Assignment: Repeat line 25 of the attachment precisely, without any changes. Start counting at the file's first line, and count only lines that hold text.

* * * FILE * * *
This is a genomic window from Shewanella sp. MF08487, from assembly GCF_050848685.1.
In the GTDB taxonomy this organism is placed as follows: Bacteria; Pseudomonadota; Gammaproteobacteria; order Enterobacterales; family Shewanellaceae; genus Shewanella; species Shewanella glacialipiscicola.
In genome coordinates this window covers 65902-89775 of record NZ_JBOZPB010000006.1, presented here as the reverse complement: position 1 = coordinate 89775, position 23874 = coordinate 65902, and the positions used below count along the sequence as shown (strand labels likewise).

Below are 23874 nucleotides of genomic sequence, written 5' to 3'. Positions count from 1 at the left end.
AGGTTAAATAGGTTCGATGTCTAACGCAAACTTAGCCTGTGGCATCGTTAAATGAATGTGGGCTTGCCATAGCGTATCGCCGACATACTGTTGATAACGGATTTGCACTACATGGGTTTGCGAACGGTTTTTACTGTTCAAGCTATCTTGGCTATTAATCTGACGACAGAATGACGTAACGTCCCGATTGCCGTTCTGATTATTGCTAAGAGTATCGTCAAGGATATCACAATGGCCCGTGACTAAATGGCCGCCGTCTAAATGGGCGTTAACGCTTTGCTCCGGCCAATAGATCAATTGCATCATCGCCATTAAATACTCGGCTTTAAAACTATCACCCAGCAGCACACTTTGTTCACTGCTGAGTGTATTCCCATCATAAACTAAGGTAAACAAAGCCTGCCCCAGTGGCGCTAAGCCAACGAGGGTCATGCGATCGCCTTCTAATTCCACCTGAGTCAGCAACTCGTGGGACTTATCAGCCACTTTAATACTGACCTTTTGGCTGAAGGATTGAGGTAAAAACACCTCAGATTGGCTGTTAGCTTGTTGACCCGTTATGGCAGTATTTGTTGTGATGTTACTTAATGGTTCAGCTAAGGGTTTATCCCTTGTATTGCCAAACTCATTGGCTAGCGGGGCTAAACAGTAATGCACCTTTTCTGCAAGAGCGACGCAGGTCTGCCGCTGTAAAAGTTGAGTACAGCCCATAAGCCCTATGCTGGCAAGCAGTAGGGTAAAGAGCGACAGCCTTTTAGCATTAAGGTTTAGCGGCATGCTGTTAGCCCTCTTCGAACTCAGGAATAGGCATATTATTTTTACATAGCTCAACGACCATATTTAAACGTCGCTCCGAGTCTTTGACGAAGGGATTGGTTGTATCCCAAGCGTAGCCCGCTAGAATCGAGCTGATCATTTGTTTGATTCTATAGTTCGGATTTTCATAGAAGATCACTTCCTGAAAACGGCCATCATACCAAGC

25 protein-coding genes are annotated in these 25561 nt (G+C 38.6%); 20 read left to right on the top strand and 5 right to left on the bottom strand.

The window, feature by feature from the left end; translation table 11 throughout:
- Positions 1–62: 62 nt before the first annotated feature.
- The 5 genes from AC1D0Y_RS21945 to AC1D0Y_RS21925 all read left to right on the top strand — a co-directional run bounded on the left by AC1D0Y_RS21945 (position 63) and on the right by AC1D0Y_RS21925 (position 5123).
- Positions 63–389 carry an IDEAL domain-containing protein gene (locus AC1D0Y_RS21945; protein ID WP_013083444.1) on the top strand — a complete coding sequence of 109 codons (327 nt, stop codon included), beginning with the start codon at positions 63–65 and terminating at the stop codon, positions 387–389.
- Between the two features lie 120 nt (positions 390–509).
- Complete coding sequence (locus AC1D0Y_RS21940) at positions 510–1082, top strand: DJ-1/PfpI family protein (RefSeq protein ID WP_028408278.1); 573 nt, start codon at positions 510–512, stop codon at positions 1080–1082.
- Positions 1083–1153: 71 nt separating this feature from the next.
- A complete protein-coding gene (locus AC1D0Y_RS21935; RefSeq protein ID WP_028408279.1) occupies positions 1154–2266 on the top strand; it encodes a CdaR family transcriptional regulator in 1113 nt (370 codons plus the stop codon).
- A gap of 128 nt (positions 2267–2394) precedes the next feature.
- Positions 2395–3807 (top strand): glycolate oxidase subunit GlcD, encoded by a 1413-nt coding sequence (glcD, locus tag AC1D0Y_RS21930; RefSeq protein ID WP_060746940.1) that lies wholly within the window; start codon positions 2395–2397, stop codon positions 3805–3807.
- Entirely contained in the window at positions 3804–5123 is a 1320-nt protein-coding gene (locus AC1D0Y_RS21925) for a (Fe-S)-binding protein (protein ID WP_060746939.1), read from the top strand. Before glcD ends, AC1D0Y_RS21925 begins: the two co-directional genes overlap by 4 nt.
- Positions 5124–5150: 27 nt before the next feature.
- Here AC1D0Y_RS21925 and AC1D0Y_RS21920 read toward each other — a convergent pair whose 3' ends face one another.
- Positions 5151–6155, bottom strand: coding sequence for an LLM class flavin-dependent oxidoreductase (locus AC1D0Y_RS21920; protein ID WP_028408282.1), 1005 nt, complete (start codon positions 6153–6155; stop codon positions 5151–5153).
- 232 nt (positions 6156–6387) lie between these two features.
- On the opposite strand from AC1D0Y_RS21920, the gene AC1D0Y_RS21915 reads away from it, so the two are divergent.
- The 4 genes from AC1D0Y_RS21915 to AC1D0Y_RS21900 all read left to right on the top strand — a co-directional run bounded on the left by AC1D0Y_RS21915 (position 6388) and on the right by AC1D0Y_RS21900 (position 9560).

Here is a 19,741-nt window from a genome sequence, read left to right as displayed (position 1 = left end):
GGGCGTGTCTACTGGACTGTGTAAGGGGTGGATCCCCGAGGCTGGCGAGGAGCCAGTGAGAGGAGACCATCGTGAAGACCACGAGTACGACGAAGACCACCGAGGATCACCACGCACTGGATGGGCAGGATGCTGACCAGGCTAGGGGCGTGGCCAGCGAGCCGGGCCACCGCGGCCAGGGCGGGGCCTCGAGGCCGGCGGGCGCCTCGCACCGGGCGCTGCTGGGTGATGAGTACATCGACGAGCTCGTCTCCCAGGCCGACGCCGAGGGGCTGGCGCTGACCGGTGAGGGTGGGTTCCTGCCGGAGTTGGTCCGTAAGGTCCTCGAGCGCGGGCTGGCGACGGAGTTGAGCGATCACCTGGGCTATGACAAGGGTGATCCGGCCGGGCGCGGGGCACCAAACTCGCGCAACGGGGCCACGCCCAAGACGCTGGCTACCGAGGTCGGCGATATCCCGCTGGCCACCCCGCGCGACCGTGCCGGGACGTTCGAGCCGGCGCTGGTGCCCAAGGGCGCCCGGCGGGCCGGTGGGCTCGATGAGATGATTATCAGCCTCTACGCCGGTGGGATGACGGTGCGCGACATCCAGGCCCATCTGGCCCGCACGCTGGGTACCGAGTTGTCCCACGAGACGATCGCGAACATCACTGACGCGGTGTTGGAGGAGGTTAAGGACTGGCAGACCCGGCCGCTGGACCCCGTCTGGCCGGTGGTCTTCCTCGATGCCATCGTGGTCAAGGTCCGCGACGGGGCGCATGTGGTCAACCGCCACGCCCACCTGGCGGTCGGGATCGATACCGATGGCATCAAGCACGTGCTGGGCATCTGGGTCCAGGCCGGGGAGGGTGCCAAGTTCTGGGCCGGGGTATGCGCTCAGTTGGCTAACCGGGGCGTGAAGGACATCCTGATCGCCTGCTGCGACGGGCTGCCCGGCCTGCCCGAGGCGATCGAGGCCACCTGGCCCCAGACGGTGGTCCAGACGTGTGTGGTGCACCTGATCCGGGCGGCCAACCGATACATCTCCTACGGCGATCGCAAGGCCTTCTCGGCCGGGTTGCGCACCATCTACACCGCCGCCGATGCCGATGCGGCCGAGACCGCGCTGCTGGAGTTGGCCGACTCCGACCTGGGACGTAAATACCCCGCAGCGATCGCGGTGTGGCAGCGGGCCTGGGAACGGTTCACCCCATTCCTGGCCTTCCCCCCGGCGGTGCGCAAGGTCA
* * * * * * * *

GGGCGTGTCTACTGGACTGTGTAAGGGGTGGATCCCCGAGGCTGGCGAGGAGCCAGTGAGAGGAGACCATCGTGAAGACCACGAGTACGACGAAGACCACCGAGGATCACCACGCACTGGATGGGCAGGATGCTGACCAGGCTAGGGGCGTGGCCAGCGAGCCGGGCCACCGCGGCCAGGGCGGGGCCTCGAGGCCGGCGGGCGCCTCGCACCGGGCGCTGCTGGGTGATGAGTACATCGACGAGCTCGTCTCCCAGGCCGACGCCGAGGGGCTGGCGCTGACCGGTGAGGGTGGGTTCCTGCCGGAGTTGGTCCGTAAGGTCCTCGAGCGCGGGCTGGCGACGGAGTTGAGCGATCACCTGGGCTATGACAAGGGTGATCCGGCCGGGCGCGGGGCACCAAACTCGCGCAACGGGGCCACGCCCAAGACGCTGGCTACCGAGGTCGGCGATATCCCGCTGGCCACCCCGCGCGACCGTGCCGGGACGTTCGAGCCGGCGCTGGTGCCCAAGGGCGCCCGGCGGGCCGGTGGGCTCGATGAGATGATTATCAGCCTCTACGCCGGTGGGATGACGGTGCGCGACATCCAGGCCCATCTGGCCCGCACGCTGGGTACCGAGTTGTCCCACGAGACGATCGCGAACATCACTGACGCGGTGTTGGAGGAGGTTAAGGACTGGCAGACCCGGCCGCTGGACCCCGTCTGGCCGGTGGTCTTCCTCGATGCCATCGTGGTCAAGGTCCGCGACGGGGCGCATGTGGTCAACCGCCACGCCCACCTGGCGGTCGGGATCGATACCGATGGCATCAAGCACGTGCTGGGCATCTGGGTCCAGGCCGGGGAGGGTGCCAAGTTCTGGGCCGGGGTATGCGCTCAGTTGGCTAACCGGGGCGTGAAGGACATCCTGATCGCCTGCTGCGACGGGCTGCCCGGCCTGCCCGAGGCGATCGAGGCCACCTGGCCCCAGACGGTGGTCCAGACGTGTGTGGTGCACCTGATCCGGGCGGCCAACCGATACATCTCCTACGGCGATCGCAAGGCCTTCTCGGCCGGGTTGCGCACCATCTACACCGCCGCCGATGCCGATGCGGCCGAGACCGCGCTGCTGGAGTTGGCCGACTCCGACCTGGGACGTAAATACCCCGCAGCGATCGCGGTGTGGCAGCGGGCCTGGGAACGGTTCACCCCATTCCTGGCCTTCCCCCCGGCGGTGCGCAAGGTCA